“What happens to a dream deferred?Langston Hughes
Does it dry up like a raisin in the sun?…
Or does it explode?”
The city of Saint Louis celebrated the first virtual Annie Malone parade in May. Thousands of African American families “attended” from home. Maybe a smattering of Caucasians. In the past, our newspaper had headlines that said that this was the largest “Black Parade” in the area. If you are like most people, you will want to ask:
“Who was Annie Malone?”
She was an extraordinary woman who led a fascinating life. Her parents were slaves. Her mother had to escape from Kentucky, hauling her large brood, once her husband decided to go fight for the Union Army. One of the hundreds of thousands of volunteers who were vital to the Union Army’s success in the conflict. Kentucky was a slave state. Any Union Black soldiers who were captured were first tortured in vicious ways, then executed. White Union soldiers were traded for Rebel troops.
Annie could not finish high school because of poor health, yet she grew her business so well that at one point she paid more income tax than anyone in Saint Louis, maybe the state. She gave jobs and hope to tens of thousands of Black women. She singlehandedly made sure that a Black orphanage remained open. She donated money left and right: to universities and charities, while maintaining a frugal lifestyle. Why does the vast majority of the population not know about her?
I remember a brief conversation that I had with a “friend” long ago. He made what he thought was a funny comment, about why they needed a whole month to commemorate Black history. That a few hours would have been enough. This made me curious, and furious. I did some reading.
He never heard of Senbe Pieh, also known as Joseph Cinque. He led a rebellion of 53 African captives being transported from Cuba to be sold as slaves. In those days it was common to transport slaves from the Caribbean to America because most slaves who survived the “cruise” from Africa were sent to work on sugar cane plantations. There was this myth, which of course became common knowledge, that stated that Black people were better able to exert superhuman efforts if the weather was hot.
The captain and the cook were killed. Cinque took over the ship and headed back to Africa, but the US Navy forced him to return to America. He was charged with murder. John Quincy Adams defended him. The rebels prevailed and were allowed to return to Africa.
Nat Turner led a slave rebellion and was hanged. Less known is the fact that there were more than 200 slave revolts. Frederick Douglass, lately of Trumpian fame, escaped slavery and became a prominent voice for abolition. Sojourner Truth, who escaped slavery with her infant daughter, later successfully sued her “owner” to allow her to get her son back. Octavius Catto, who was murdered because he tried to organize Black people to vote.
W.E.B. Du Bois and Langston Hughes, who could write inspiring prose and poetry. Dozens of educators; artists; politicians.
A month would never be enough to learn about all. Or a year. Or a lifetime.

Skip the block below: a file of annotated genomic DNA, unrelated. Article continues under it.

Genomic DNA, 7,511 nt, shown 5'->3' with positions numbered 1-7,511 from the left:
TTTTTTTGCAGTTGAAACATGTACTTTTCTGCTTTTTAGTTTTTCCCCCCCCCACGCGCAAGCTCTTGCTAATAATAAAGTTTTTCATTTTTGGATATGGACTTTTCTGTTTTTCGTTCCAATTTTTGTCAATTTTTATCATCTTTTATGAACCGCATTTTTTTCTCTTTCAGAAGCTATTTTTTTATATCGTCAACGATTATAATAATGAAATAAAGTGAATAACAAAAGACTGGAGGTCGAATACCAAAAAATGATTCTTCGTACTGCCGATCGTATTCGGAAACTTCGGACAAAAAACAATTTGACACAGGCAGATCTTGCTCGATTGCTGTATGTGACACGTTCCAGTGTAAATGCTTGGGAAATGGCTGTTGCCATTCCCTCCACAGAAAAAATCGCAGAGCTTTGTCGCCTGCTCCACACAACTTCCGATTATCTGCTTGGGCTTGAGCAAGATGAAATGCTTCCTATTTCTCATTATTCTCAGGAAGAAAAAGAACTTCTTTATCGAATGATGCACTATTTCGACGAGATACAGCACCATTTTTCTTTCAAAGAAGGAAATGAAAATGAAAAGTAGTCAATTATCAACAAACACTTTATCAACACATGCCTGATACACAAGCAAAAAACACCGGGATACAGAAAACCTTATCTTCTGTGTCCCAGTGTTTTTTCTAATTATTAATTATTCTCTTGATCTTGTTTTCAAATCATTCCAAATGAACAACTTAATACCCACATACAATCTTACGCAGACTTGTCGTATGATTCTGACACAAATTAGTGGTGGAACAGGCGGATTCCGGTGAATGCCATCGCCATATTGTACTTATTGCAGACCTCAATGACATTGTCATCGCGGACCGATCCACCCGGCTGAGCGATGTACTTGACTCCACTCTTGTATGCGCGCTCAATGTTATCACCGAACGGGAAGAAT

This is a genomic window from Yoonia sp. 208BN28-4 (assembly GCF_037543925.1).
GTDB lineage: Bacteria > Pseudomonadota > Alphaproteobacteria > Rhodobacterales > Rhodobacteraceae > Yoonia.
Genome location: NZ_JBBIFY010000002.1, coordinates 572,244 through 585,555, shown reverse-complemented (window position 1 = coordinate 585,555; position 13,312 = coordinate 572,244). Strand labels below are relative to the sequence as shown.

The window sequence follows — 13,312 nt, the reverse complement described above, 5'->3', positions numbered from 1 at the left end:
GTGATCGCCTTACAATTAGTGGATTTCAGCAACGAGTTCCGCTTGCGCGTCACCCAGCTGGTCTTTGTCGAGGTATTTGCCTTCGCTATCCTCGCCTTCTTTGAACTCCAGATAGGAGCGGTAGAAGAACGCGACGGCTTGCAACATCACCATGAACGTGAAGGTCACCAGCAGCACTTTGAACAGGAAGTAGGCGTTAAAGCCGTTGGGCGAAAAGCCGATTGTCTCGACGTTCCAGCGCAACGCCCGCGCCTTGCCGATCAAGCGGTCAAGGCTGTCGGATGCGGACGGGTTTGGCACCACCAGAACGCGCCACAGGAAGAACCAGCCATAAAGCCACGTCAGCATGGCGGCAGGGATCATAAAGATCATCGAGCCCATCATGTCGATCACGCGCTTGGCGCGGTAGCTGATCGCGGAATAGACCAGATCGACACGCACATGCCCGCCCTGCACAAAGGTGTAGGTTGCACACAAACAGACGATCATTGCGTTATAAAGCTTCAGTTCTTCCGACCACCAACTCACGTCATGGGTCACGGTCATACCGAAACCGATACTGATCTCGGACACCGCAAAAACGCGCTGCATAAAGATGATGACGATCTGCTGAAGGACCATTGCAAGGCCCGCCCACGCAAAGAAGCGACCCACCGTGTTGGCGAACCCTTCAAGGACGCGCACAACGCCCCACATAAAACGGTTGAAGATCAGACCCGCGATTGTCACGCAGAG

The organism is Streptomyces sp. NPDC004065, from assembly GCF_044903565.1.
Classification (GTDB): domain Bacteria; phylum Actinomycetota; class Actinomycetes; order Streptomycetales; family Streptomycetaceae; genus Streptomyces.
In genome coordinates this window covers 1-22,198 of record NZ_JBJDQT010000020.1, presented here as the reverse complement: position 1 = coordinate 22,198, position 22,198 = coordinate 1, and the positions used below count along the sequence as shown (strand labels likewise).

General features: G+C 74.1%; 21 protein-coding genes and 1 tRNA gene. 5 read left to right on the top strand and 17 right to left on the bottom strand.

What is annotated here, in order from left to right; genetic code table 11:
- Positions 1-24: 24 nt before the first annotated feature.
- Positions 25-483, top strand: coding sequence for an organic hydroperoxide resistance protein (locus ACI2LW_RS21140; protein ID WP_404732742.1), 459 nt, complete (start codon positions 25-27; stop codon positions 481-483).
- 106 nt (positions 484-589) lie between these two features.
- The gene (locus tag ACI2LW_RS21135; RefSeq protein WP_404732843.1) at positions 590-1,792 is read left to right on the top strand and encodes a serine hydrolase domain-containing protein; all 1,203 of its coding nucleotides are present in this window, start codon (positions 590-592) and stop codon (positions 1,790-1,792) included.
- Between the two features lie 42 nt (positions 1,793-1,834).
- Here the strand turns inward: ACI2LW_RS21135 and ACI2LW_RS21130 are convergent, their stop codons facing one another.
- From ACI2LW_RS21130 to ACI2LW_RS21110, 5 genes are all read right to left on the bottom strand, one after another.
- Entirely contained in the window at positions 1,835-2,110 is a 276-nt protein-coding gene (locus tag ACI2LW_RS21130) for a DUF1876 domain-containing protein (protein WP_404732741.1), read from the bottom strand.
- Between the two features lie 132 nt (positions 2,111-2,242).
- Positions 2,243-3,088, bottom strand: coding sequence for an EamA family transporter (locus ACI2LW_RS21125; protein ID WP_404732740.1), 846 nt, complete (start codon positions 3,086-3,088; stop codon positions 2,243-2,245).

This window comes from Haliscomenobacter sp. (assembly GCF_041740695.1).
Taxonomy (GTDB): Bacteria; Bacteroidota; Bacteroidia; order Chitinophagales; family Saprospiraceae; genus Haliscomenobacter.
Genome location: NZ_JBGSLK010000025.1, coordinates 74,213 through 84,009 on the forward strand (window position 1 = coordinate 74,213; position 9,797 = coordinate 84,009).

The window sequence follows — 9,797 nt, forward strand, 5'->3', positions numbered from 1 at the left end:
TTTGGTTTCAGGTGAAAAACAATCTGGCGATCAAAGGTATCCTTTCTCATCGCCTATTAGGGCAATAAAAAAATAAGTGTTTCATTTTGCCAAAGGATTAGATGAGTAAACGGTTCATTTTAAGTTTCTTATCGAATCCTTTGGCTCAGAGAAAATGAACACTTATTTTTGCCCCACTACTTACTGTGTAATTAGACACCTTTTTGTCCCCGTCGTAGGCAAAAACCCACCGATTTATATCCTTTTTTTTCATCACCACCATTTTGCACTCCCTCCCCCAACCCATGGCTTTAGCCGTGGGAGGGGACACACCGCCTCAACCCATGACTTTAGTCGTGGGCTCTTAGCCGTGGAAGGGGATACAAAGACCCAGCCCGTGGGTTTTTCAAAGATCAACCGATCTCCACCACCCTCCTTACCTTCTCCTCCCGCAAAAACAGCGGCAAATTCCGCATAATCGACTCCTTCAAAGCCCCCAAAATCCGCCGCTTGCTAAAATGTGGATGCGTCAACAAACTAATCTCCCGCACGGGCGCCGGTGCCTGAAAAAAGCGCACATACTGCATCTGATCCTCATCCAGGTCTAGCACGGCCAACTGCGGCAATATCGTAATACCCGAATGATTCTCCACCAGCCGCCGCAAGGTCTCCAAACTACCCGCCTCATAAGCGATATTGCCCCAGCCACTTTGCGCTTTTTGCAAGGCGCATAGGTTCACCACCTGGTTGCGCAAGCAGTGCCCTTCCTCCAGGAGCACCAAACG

There is a lot of talk about statues these days. Proponents of keeping Confederate statues and names say that this is all about preserving our history. If this is the case, why are there no statues of the people that I just mentioned scattered through our country, particularly in the South? They are part of our history. Why not memorialize them to the same extent that traitors were revered?
The answer, of course, is that the statues were not placed in our main thoroughfares to teach us about our past. They are there because the people in power wanted to remind those who were being relegated to poverty and submission that these men up on those horses had the ability to strangle the life out of those who complained.
What do you think would have happened if the South had won the Civil War?
Would Jefferson Davis have allowed all Union troops to go home unharmed? Would he have pardoned Lincoln? How long do you think slavery would have remained the law of the land? Fifty years? A hundred? Until now? Would the Southerners have erected statues to honor Grant and Sherman? Would they at any point have felt honor-bound to preserve Black history?
You know the answer to all of these questions.
So no: it’s not about history. It’s about the fact that there has been, and there continues to be, a concerted effort to suppress, intimidate, and demoralize a large segment of our population just because they are born with genes that are a teeny weeny bit different from those of the majority. We should never appear, even faintly, to honor anyone responsible for this monstrosity.
I keep hoping that I will live to see the day when every Annie Malone parade is bursting at the seams with ALL of our population. Until then, I urge you to do your best to not be one of those people who knows so little of the lives of others.
I no longer talk to my “friend.”
Before you write any disparaging comments about my views, I must insist that you finish reading the following works, so that we have something substantial to discuss:
- The Ways of White Folks, short stories by Langston Hughes
- Desiree’s Baby; short story by Kate Chopin
- The Wife of his Youth; short story by Charles Chesnutt
- This Morning, this Evening, So Soon; short story by James Baldwin
- I Know Why the Caged Bird Sings; biography by Maya Angelou
- The Souls of Black Folk; book by W E B Du Bois
- The Wikipedia pages on Elijah Lovejoy and the 1921 Tulsa massacre
That should be enough material for anyone to be at least 10% informed. Digest them; then we can talk about preserving history.